"Are they ready? Will they cope?" An exploration of the journey from pre-school to school for children with additional support needs who had their school entry delayed

  • Heather Gorton

    Student thesis: Doctoral ThesisDoctor of Educational Psychology


    From the author’s work as an educational psychologist in a Scottish local authority and her initial literature review, concerns were raised by her colleagues and local education authority about delaying school entry of children with additional support needs. This study aimed to: explore how the decision making process for delaying school entry operated; develop and trial a methodology to capture the children’s perspective and explore the experiences of the children and their families in nursery and during their first year of school. A qualitative case study approach was used to explore the decision making process for six children and their families and the experiences of five children and their families. Techniques from the mosaic methodology (Clark and Moss, 2001) were adapted to capture the children’s voices. The study revealed that participants held different models of school readiness, in line with other international research, and this influenced their decision to retain. Participants reported a range of positive and negative outcomes of delayed school entry and identified factors that had been supportive in managing the children’s transitions. Children’s perspectives were captured and often offered a unique insight into the children’s views. At the end of the children’s first year in primary school four parents were still happy with their decision to delay school entry but one parent regretted her decision. In conclusion it is suggested that a more interactionist (Meisels, 1998) approach to school readiness should be taken when supporting the transition from nursery to school. A moderated system should be developed to support the decision making process for delaying school entry, with an inbuilt process to follow up longer-term outcomes for the children and families concerned. The methodology developed for gathering children’s views offered a way for children with additional support needs to express their own views and take an active role at this important transition point. There is potential to develop this methodology further to ensure that children’s voices are heard in this first universal educational transition.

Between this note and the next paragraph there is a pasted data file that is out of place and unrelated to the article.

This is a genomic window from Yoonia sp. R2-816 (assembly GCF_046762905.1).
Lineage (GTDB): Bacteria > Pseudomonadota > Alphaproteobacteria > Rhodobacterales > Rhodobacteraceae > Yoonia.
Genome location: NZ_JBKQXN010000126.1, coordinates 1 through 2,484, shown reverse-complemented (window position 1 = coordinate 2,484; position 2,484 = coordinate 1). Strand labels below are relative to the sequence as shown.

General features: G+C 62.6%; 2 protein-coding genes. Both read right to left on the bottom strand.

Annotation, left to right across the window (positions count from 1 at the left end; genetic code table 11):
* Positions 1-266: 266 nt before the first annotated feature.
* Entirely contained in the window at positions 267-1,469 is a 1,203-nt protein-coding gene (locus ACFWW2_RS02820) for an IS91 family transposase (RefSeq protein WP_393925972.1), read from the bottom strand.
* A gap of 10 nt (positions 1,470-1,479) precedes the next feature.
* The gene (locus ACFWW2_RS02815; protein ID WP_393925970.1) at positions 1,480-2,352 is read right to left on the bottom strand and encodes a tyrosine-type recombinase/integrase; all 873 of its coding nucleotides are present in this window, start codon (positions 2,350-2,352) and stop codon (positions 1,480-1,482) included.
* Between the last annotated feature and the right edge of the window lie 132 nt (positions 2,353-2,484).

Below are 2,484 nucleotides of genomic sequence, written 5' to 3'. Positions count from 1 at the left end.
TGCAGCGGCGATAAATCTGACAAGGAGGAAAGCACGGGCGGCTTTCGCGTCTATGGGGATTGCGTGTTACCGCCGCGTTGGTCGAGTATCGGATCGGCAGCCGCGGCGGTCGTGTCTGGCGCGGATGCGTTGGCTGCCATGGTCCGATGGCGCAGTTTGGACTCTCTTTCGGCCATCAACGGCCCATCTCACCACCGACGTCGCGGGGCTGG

Date of Award2013
    Original languageEnglish
    SupervisorDivya Jindal-Snape (Supervisor) & Beth Hannah (Supervisor)


    • Transitions
    • School Readiness
    • Delaying school entry
    • Capturing the voice of the child

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